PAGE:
Web3 Is Heading to the World Cup
Virtual lounges for your avatar to watch a livestream of the game? Web3 doesn’t get more meta than the mind-bending plans for the World Cup in Qatar.
For those who need more futbol than they can get in 90-minute games, the 2022 World Cup is heading into Web3. Non-fungible token-powered trading games, branded NFT collections and metaverse worlds – even one where your virtual self can watch streaming games within a metaverse lounge – are just a few of the ways to enjoy the Web3/World Cup mashup.
The World Cup even has an official crypto exchange sponsor – Crypto.com – and it’s just one of several decentralized tie-ins for the World Cup, which kicks off in Qatar in November.
The World Cup is officially run by the International Federation of Association Football, or FIFA, which up until the end of the year is also the partner of the PlayStation games by the same name. In September, FIFA launched its own NFT platform on the Algorand blockchain – and it’s coming to the World Cup, too.
FIFA’s trading card game is a little like NBA Top Shot, the collectibles platform that was one of the earliest drivers of NFT mania at the start of 2021. Similar to that game, FIFA+ Collect has traders collect memorable sporting moments from the history of the game. Think of it as a virtual trading card game powered by NFTs.
It’s already possible to buy World Cup-themed packs of NFTs. The Drop 2: FIFA Archives Packs, at $4.99 each, contain highlights from old World Cup games, both those played by men and women. The cards contain pictures and exclusive artwork.
The packs “democratiz[e] the ability to own a part of the Fifa World Cup,” said FIFA Chief Business Officer Romy Gai in a statement. “Just like sports memorabilia and stickers, this is an accessible opportunity for fans around the world to engage with their favorite players, moments and more on new platforms,” he added.
Algorand became FIFA’s official blockchain partner in May. Algorand is a regional supporter of the 2022 World Cup in Qatar, for North America and Europe. The blockchain is also an official sponsor of the Women’s World Cup, which begins next year in Australia and New Zealand.
Africa Village is a mini festival bolted onto the FIFA World Cup on the field in Qatar and online. It’s working with the African wing of the United Nations Development Program, plus the Centre for Development Intelligence, to bring African metaverse content to the World Cup.
The in-person component comprises a lounge in Hotel Park and six days of live music. The lounge and associated events function as “an inclusive global event for everyone who is a soccer fan and interested in African culture,” says Hashmel Osuman, the founder of Incredible Spaces, which is managing the online component.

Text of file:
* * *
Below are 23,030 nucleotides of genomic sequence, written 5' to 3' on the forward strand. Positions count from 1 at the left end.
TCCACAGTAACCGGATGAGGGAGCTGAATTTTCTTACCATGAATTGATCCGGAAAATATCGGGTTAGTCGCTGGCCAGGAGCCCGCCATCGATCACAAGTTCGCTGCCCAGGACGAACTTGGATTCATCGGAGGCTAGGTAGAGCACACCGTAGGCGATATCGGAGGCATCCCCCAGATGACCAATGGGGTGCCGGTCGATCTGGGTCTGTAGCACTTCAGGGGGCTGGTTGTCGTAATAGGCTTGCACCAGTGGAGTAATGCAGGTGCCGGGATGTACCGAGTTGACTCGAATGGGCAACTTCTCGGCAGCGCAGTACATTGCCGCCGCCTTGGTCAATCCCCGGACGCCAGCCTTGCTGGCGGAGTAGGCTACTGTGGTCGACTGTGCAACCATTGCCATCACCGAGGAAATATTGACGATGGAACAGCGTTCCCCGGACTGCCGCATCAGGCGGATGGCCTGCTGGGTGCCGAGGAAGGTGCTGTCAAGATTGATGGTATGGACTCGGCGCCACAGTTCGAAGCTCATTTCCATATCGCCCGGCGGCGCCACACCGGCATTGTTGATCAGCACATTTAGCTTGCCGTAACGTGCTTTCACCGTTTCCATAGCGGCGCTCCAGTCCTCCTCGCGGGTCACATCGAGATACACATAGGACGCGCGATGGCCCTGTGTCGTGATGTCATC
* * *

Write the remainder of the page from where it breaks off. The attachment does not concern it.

The online part involves selling NFTs featuring African soccer stars. The collection will drop with the launch of the World Cup. Why bring NFTs to the World Cup? It’s simple, Osuman told CoinDesk: “The World Cup is one of the most watched events on the planet,” and eyeballs could mean big business, even for those who can’t travel to Doha.
Budverse x FIFA World Cup
Put on your beer goggles and enter the Budverse, where anyone old enough to buy a drink can mint an NFT updated by the scores of the latest game. The NFT represents the holder’s chosen country and follows the team’s progress throughout the competition. Holders also enter a competition to win tickets to the World Cup finals, plus a football kit. Budweiser developed the World Cup collection in partnership with serial entrepreneur Gary Vaynerchuk’s Vayner3 Web3 consultancy, and launched it on Oct. 13.
The World Cup NFTs are the latest addition to the Budverse; previous entrants included a collection of heritage beer cans and a “royalty” collection that lets holders support one of 22 Budweiser-sponsored artists. The tracker NFTs cost $100 to mint, although holders of the can collection can mint one of the World Cup tracker NFTs for free.
Time to sober up, boot up the computer and head to child-friendly Roblox, where FIFA will supply its own metaverse within the immensely popular block-based sandbox game.
Once inside, players have access to minigames such as Adventure Football, a kind of crazy golf game that replaces clubs with the LEGO-looking men from Roblox, and Adidas Footbowling, which accomplishes a similar feat with 10 pins.
Only the bravest will attempt the FIFA World Obstacle Course or the VISA sticker shop. But they must, in order to receive exclusive rewards and to “interact” with FIFA World Cup mascots – who could include Spanish midfielder Pedri and German midfielder Lena Oberdorf.
The metaverse, which has no notable crypto component, also includes a live-streaming lounge in which the block-headed can watch games together. This is one example of how Web3 creates virtual inclusivity, Gai said, as well as gameplay.
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